Polaron Coherence Condensation as a Mechanism for Colossal Magnetoresistive in Layered Manganites Zhi-Xun Shen, Stanford University,DMR 0604701 We have shown with angle-resolved photoemission spectroscopy (ARPES) that the electronic structure in the ferromagnetic metallic (FM) groundstate of the colossal magnetoresistive (CMR) bilayer manganite La1.2Sr1.8Mn2O7 (LSMO) shows striking similarities to that of the pseudogap phase in heavily underdoped cuprates high temperature superconductors (HTSC) [Mannella et al., Nature, 438, 474 (2005) ]. More recently, our ARPES data in LSMO show that, upon lowering the temperature below the Curie point, a coherent polaronic metallic groundstate emerges very rapidly with well defined quasiparticles which track remarkably well the electrical conductivity, consistent with macroscopic transport properties. This phenomenology, which constitutes an unexpected manifestation of collective effect in a single particle spectroscopy like ARPES, provides the first spectroscopic evidence of a kinetic energy driven insulator-to-metal transition as a result of coherent polaron condensation. Our data demonstrate that the insulator-to-metal transition in layered manganites is a coherence-driven effect resulting from the polaron condensation, a phenomenon which exhibits striking analogies to the case of underdoped cuprate high temperature superconductors, where the superconducting transition is controlled by the phase coherence of the Cooper pairs. Together, these cases argue that coherence-driven transitions provide a rationale for the novel high temperature quantum phenomena in doped transition metal oxides. Nature, 438, 474 (2005), and Submitted to Phys. Rev. Lett.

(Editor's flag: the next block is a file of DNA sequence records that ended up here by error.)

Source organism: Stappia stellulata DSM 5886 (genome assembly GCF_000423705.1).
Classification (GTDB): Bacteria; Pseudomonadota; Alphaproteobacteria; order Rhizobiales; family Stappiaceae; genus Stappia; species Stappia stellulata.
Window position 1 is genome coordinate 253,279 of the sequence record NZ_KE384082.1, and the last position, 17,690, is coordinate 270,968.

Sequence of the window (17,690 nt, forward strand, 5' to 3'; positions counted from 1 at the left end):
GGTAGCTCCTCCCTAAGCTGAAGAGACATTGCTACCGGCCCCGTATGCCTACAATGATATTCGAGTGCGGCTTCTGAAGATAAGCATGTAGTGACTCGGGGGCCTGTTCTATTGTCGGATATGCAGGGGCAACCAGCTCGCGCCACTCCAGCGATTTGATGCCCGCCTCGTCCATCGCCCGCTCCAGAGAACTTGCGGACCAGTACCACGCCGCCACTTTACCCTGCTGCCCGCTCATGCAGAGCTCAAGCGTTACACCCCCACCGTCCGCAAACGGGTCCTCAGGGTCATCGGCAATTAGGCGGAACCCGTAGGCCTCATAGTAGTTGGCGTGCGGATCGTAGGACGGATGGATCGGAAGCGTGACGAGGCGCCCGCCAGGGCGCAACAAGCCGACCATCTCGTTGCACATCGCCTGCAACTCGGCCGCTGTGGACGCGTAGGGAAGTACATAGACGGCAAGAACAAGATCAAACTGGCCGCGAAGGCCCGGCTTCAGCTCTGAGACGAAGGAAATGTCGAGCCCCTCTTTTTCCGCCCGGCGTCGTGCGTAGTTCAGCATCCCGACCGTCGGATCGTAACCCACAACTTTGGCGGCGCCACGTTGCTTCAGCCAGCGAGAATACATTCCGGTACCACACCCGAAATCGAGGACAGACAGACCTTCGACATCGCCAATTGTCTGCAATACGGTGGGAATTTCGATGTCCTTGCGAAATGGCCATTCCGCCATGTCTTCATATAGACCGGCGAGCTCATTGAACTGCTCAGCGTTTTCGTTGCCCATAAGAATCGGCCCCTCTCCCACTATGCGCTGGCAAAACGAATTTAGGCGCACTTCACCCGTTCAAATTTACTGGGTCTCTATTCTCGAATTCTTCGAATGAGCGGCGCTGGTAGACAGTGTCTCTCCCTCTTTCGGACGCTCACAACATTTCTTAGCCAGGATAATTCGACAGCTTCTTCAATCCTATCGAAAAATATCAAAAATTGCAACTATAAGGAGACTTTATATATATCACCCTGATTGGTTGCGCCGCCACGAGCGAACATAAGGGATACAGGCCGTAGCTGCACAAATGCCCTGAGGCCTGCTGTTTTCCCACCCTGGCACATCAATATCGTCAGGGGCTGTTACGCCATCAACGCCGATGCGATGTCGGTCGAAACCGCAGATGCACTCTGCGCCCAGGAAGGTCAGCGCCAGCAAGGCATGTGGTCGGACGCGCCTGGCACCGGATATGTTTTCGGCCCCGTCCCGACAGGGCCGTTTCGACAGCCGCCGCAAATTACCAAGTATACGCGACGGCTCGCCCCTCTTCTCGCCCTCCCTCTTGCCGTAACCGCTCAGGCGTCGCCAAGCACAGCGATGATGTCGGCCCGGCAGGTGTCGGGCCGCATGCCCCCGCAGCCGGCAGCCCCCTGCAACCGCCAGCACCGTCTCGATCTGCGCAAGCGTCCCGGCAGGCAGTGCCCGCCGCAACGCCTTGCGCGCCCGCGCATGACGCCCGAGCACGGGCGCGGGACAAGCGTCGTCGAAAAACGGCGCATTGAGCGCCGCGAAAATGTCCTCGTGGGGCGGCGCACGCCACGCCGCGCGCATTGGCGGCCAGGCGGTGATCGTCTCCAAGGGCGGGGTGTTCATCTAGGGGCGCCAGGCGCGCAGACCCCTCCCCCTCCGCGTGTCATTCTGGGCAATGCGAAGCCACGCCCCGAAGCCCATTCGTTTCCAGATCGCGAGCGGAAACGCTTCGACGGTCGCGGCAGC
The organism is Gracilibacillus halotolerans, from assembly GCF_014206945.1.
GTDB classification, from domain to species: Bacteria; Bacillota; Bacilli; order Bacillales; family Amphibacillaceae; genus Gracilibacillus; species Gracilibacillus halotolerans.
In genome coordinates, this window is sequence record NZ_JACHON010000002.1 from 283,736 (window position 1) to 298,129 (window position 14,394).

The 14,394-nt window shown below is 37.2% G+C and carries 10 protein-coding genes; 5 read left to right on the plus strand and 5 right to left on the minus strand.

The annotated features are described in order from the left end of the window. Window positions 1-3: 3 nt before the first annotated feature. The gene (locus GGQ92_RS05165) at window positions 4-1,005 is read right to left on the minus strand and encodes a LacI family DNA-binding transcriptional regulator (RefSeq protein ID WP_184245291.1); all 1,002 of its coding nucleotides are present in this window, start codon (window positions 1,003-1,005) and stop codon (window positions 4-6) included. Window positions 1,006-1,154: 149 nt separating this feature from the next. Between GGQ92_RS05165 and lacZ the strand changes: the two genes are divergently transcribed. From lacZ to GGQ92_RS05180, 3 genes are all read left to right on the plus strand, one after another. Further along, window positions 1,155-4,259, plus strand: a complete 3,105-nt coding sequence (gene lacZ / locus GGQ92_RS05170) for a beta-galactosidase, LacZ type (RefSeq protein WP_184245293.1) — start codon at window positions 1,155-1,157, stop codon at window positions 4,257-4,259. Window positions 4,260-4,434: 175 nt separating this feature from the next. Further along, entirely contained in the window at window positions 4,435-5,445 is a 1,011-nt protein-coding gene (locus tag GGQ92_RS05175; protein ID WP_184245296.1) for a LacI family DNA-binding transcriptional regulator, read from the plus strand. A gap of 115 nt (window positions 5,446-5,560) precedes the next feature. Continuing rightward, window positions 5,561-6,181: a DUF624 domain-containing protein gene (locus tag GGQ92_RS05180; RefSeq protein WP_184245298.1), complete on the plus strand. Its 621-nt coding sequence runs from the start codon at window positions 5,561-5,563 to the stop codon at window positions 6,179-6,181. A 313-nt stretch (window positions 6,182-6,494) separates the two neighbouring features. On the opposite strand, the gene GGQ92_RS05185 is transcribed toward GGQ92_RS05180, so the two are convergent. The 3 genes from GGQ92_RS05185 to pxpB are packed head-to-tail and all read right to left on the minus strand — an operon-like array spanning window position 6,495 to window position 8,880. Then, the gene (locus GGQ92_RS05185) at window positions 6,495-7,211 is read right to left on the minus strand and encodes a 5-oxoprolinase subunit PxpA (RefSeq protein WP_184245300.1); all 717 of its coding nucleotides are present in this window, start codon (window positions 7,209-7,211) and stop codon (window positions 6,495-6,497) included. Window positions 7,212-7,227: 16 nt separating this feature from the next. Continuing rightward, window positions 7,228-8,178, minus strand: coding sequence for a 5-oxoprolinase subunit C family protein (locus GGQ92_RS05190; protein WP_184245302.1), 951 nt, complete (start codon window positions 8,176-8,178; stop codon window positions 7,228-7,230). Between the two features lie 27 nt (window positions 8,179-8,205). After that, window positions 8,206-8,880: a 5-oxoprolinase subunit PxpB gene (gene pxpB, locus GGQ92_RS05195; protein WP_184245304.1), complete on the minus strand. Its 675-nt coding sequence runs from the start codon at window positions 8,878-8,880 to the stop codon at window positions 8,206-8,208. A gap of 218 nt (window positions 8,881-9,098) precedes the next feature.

Polaron Coherence Condensation as a Mechanism for Colossal Magnetoresistive in Layered Manganites Zhi-Xun Shen, Stanford University, DMR 0604701 Education Postdoc (Dr. N. Mannella) worked on research supported by this NSF Award Polaron Quantum Coherence in Layered Manganites Societal Impact By suggesting that coherence-driven transitions provide a rationale for the novel high temperature quantum phenomena as found in high temperature superconductors and layered manganites, our results are of extreme interest and importance to the scientific community because of the broad implications for the study of strongly correlated transition metal oxides, exotic materials with promising revolutionary technological applications such as high temperature superconductivity, colossal magnetoresistance and large thermoelectric power.